Saugatuck Township Fire Department Chief Janik Running Successful Cost Recovery Program
Since the beginning of the local fire department’s cost recovery program more than three years ago, the fire department has recouped tens of thousands of dollars for Tri-Community taxpayers.
“There are so many calls for incidents on the highway, if we didn’t implement a cost recovery program, our fire board would have to ask for an increase to the millage,” Saugatuck Township Fire District Chief Greg Janik told The Local Observer Newspaper Tuesday.
The fire department recaptures about 60 to 70 percent of those expenses that are designated to fall under the cost recovery program, including, for example, highway emergency response calls, excessive false fire alarms, and responding to downed power lines that take over an hour, said Janik.
The cost recovery program was one of the major tasks Janik was charged with when hired back in June 2013.
Before that, there was no such program.
Janik aggressively went at the issue, recruiting a team to do just that, sending invoices to insurance companies, writing follow-up letters and, if no response, even hiring attorneys when necessary.
A report from earlier this year indicated the department has seen a decrease in fire calls, but a 57 percent increase in overall total calls for help varying types from citizens and other local authorities.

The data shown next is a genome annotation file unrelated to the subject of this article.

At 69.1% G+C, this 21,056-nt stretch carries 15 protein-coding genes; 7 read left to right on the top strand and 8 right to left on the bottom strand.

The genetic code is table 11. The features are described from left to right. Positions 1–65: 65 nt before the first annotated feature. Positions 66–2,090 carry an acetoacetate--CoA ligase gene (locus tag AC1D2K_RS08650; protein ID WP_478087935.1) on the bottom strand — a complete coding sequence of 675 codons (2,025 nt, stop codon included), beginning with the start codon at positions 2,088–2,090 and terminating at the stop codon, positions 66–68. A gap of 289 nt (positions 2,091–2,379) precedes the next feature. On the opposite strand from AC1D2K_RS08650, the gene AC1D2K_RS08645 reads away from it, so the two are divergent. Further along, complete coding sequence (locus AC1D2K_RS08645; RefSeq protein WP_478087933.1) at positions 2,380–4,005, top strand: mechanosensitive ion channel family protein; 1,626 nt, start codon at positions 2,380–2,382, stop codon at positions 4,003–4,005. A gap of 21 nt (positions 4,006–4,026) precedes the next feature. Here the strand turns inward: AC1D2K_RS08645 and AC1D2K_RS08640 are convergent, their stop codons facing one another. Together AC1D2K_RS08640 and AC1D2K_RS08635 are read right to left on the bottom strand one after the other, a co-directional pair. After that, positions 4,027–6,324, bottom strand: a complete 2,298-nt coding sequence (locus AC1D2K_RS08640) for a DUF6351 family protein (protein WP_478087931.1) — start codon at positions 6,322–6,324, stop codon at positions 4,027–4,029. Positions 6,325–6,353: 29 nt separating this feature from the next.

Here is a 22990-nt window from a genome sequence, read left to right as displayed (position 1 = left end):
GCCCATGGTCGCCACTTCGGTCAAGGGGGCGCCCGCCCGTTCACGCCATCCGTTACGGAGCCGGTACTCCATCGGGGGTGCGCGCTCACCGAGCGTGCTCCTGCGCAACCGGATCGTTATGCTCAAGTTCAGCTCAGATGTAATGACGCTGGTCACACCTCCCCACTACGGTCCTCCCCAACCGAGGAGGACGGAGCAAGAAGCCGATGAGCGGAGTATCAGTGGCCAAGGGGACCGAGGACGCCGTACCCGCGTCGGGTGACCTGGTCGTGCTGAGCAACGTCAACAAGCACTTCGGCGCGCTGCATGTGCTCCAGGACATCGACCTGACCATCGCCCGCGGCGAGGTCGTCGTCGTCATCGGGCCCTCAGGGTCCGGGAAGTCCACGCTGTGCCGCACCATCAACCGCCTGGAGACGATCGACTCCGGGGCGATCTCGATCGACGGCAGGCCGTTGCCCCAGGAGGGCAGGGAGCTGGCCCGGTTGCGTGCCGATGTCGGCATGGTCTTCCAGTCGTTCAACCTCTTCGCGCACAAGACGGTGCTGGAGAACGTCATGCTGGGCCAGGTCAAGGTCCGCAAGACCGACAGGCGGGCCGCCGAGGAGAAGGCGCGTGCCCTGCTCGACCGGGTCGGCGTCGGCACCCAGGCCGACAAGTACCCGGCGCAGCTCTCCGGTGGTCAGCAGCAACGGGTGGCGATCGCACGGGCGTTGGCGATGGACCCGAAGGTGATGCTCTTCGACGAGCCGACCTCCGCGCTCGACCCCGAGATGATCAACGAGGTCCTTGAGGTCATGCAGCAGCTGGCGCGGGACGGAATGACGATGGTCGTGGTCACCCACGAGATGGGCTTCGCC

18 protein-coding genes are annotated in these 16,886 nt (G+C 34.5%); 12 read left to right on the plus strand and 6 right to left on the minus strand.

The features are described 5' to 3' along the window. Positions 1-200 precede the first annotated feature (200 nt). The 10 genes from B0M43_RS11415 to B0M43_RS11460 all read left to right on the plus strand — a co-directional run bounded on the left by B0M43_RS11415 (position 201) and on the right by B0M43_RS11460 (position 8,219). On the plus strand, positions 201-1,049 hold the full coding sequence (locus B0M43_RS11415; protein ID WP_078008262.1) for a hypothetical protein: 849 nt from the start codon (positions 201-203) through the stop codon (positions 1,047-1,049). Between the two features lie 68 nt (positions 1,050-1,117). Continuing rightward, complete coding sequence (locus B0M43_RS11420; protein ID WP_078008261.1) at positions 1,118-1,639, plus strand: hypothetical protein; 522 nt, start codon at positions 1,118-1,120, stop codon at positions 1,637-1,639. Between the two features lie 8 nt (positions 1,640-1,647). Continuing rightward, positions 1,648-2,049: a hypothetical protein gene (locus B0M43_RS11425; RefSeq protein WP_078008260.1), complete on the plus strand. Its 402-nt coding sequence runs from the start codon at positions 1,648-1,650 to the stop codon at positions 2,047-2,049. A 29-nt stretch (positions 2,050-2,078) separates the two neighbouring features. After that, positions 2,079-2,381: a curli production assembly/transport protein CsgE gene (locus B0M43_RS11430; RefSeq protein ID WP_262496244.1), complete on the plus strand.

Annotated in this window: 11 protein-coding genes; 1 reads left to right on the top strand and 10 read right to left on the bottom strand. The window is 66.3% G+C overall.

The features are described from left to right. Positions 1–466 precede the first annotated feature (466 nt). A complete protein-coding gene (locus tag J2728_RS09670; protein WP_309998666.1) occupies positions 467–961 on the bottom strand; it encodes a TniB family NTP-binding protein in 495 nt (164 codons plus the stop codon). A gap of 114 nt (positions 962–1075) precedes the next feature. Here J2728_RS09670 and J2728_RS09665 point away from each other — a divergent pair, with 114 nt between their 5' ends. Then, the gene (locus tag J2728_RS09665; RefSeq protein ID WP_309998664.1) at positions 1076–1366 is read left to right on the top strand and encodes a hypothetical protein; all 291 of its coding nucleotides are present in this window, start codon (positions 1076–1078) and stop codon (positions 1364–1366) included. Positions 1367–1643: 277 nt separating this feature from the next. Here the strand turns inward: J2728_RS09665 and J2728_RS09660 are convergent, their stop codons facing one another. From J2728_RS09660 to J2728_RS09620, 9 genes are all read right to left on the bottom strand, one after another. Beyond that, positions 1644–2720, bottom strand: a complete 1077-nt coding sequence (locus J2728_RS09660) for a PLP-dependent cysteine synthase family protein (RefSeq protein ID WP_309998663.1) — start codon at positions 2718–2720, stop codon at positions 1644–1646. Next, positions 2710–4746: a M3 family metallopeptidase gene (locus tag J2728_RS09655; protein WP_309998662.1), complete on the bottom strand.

That was one key factor prompting Tri-Community officials to look into increasing the overall police and emergency services, possibly via a restructuring of services under one Tri-Community-wide authority.
That includes those car accidents on the highway that Janik refers to where firefighters are often the first responders to an accident scene, providing a number of essential services such as extricating a pinned driver from a car, using their EMT (emergency medical technicians) training to care for the injured, and/or securing a site before ambulances and police arrive.
For example, this past summer there was an accident involving three buses and 30 kids that resulted in a minor injury, but which Janik says cost the fire department $4,000 to response to.
“Should the local taxpayers have to pay for that when they (those involved in the accident) are from Ohio?” asked Janik.
One factor that Janik says contributes to an increase in automobile accidents includes distracted driving, drivers not watching the road because they are busy texting or playing games on portable media devices. Also, there are several cases of drunk-driving, as the Saugatuck area is a popular tourist resort town.